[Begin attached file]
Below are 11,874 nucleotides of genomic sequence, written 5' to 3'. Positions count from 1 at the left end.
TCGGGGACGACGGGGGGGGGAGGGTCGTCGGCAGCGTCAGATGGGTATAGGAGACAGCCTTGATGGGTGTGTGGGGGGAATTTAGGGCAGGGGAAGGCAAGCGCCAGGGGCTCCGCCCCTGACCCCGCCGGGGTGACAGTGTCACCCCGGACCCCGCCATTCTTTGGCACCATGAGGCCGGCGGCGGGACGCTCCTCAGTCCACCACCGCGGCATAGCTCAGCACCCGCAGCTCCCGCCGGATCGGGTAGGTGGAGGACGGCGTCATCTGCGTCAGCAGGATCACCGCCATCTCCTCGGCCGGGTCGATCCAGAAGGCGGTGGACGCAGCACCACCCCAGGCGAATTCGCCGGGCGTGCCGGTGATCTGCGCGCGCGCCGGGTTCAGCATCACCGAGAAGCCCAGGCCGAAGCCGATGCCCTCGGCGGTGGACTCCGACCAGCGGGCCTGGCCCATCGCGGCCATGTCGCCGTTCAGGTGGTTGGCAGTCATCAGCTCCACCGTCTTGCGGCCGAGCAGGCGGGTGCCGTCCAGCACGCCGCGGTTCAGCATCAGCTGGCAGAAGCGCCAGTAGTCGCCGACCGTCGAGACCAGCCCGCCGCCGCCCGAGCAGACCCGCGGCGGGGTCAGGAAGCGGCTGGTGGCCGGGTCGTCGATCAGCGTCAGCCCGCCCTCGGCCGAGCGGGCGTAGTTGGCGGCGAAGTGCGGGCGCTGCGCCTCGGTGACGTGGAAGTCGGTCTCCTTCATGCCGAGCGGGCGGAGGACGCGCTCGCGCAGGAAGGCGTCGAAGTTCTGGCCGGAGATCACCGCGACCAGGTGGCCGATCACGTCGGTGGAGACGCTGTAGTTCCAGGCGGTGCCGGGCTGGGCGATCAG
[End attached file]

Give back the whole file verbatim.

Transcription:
Below are 11,874 nucleotides of genomic sequence, written 5' to 3'. Positions count from 1 at the left end.
TCGGGGACGACGGGGGGGGGAGGGTCGTCGGCAGCGTCAGATGGGTATAGGAGACAGCCTTGATGGGTGTGTGGGGGGAATTTAGGGCAGGGGAAGGCAAGCGCCAGGGGCTCCGCCCCTGACCCCGCCGGGGTGACAGTGTCACCCCGGACCCCGCCATTCTTTGGCACCATGAGGCCGGCGGCGGGACGCTCCTCAGTCCACCACCGCGGCATAGCTCAGCACCCGCAGCTCCCGCCGGATCGGGTAGGTGGAGGACGGCGTCATCTGCGTCAGCAGGATCACCGCCATCTCCTCGGCCGGGTCGATCCAGAAGGCGGTGGACGCAGCACCACCCCAGGCGAATTCGCCGGGCGTGCCGGTGATCTGCGCGCGCGCCGGGTTCAGCATCACCGAGAAGCCCAGGCCGAAGCCGATGCCCTCGGCGGTGGACTCCGACCAGCGGGCCTGGCCCATCGCGGCCATGTCGCCGTTCAGGTGGTTGGCAGTCATCAGCTCCACCGTCTTGCGGCCGAGCAGGCGGGTGCCGTCCAGCACGCCGCGGTTCAGCATCAGCTGGCAGAAGCGCCAGTAGTCGCCGACCGTCGAGACCAGCCCGCCGCCGCCCGAGCAGACCCGCGGCGGGGTCAGGAAGCGGCTGGTGGCCGGGTCGTCGATCAGCGTCAGCCCGCCCTCGGCCGAGCGGGCGTAGTTGGCGGCGAAGTGCGGGCGCTGCGCCTCGGTGACGTGGAAGTCGGTCTCCTTCATGCCGAGCGGGCGGAGGACGCGCTCGCGCAGGAAGGCGTCGAAGTTCTGGCCGGAGATCACCGCGACCAGGTGGCCGATCACGTCGGTGGAGACGCTGTAGTTCCAGGCGGTGCCGGGCTGGGCGATCAG